“It was totally a dump when I was growing up. And it was depressing. And the Art Center was a beacon of light. There wasn’t one kid who didn’t know about it. No one would try and steal your camera, because they knew where it came from. Now, had it been different and that program didn’t exist, and you’re walking around with a hundred-dollar camera around your neck? ‘Yeah. Gimme that. I’ll take that.’ That camera would turn into a pair of shoes.”
Bellitti used that camera, every day after school and all summer long, to produce a record of his youth. The same is true for his friends, and their friends.
Take Eddie Cruz. He keeps a photo of himself from the summer of 1985, taken on one of those days in a teenager’s life that proves momentous for a lifetime. It shows him in the yard at Newtowne Court, working his first paid DJ gig. He’d been saving money from jobs at Purity Supreme and the New England Aquarium to buy his first set of turntables. That day would help launch a full-time career in the music industry that would last 10 years.
Cruz had more than music on his mind, though. Namely, Ranelle Garro. “I was so crushing on her,” he says. Cruz set up his DJ table directly across from her apartment window. “I positioned myself right there just to impress her, hoping she would look.”
Garro did love the DJ back. But their lives were tumultuous. It would be nearly a decade before the two became a couple for good. Now he’s got that photo hanging up in their house. “My kids have heard me tell the story so many times,” Cruz says. “They’re like ‘Yeah, Dad. You set up your turntables so mom could see you.’ ”
Cruz found photos and negatives of that day stacked among hundreds, possibly thousands, in an Art Center cabinet nearly as tall as he is. Almost all of the photos are undated, few include the photographer’s name, and the only way to identify the people in them is to show the pictures to those who grew up in the neighborhood. Then names and memories flow.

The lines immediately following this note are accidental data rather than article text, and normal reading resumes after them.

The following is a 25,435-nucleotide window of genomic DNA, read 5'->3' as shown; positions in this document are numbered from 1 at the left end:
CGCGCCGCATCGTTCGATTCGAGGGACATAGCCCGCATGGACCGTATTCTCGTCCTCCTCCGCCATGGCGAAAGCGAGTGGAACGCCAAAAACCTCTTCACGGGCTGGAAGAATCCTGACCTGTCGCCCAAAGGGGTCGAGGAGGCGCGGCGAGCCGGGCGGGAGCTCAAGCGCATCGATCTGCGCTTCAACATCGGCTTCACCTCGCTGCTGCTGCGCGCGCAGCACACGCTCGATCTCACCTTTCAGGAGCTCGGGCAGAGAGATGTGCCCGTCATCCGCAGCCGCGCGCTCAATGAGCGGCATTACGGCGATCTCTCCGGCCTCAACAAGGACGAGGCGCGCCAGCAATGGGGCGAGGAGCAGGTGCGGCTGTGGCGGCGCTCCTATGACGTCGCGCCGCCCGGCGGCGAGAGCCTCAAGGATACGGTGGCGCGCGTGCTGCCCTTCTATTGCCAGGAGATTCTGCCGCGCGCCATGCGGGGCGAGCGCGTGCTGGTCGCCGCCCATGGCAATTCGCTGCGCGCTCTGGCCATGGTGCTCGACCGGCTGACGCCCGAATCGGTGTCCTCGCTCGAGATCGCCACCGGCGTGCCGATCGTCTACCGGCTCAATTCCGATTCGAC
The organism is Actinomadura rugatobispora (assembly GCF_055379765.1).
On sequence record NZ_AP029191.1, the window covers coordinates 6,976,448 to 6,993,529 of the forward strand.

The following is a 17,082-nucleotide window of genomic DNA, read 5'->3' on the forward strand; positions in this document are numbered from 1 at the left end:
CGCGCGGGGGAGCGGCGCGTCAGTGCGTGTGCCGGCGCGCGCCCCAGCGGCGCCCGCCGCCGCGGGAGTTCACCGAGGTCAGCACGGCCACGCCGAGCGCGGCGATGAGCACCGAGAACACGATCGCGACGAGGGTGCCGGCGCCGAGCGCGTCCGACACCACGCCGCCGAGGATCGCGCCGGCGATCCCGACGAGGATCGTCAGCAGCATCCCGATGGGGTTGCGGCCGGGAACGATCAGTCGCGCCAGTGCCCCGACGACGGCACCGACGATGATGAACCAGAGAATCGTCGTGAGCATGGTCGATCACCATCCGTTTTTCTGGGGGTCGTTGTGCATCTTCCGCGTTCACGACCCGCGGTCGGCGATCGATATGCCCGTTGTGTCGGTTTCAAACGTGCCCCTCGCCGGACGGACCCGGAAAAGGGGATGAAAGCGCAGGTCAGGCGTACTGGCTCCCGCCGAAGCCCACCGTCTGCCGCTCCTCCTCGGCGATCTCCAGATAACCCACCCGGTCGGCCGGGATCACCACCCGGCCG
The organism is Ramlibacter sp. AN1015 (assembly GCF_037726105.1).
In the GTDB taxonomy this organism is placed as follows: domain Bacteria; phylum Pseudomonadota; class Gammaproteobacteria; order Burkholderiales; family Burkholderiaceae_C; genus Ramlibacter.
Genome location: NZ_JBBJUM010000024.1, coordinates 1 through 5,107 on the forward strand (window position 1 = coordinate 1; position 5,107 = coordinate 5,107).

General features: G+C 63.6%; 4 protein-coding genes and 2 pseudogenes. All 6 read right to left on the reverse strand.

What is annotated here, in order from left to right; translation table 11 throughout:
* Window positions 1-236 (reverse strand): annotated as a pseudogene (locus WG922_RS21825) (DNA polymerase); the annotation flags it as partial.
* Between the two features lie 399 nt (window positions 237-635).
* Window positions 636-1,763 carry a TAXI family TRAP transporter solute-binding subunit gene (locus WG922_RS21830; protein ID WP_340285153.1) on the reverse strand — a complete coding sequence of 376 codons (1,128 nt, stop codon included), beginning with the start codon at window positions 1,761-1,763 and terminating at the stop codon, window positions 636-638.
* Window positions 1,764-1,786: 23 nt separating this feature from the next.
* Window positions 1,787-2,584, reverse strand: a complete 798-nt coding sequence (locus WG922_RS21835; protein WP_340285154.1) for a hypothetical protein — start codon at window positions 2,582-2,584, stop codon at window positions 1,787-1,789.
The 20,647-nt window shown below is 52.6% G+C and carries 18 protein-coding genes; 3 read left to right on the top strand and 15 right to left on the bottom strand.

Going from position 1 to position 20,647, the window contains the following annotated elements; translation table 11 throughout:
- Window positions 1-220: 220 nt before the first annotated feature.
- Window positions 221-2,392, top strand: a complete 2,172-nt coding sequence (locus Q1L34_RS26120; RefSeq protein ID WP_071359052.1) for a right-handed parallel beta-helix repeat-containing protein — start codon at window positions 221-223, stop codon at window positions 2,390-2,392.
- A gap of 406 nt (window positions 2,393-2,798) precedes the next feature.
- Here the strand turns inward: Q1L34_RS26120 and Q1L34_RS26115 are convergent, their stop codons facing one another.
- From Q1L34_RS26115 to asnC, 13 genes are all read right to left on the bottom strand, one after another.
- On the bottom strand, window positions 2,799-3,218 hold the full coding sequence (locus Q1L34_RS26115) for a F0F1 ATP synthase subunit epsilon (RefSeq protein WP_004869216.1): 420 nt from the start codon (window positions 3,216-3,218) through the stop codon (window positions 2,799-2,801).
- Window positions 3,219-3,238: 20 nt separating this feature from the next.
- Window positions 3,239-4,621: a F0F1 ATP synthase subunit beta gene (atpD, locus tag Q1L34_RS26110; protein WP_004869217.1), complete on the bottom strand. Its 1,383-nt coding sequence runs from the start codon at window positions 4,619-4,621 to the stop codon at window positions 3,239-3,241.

The Art Center and its alumni are undertaking this work now, laying out photos before people who grew up in the neighborhood, recording the names and stories. They are planning to curate their collection, and to complete it. Some decades are sparser than others. Hundreds more photos are likely stored in the basements and closets of former Art Center kids and teachers who kept their favorites.
The Art Center — which has moved out of Newtowne Court and across the street into a building once owned by Polaroid — wants to find these people and work with them again, to use their photos to help preserve the history of a neighborhood and to keep generations connected.
That’s what the teens were doing this summer, as they reenacted the old photos. Looking at their work, and the work of their predecessors, the teens came up with an idea: Art Center kids could reenact the photos every 20 years, or even every five, like a chain.
The people in the old photos have ideas, too. The Men of the Port, whose middle-aged members grew up in the neighborhood, throw an annual summer block party at Newtowne Court. In 2014, one of those men, Omo Moses, arranged to have hundreds of photocopies of the photographs and a large board set up next to a DJ table. People could paste images to the board, making a collage. It was a wildly popular exhibit.
“Ongoing,” Moses says. “I think we could have a living document and a memorial to the people we cared about and [who] were important to the community.”
Looking at this record of their childhood can be bittersweet for people of the neighborhood. They find too many photos of friends who died young, from addictions or disease. Some see a city they loved but had to leave because rents in Cambridge are so high.
But they also remember a time when they could find all of their best friends in the yard at Newtowne Court; when they would rush down to the basement darkroom and spend hours bathing their film in chemicals, hanging the images to dry, watching for the faces to appear.
Alexa Mills is a Boston-area writer. Send comments to firstname.lastname@example.org.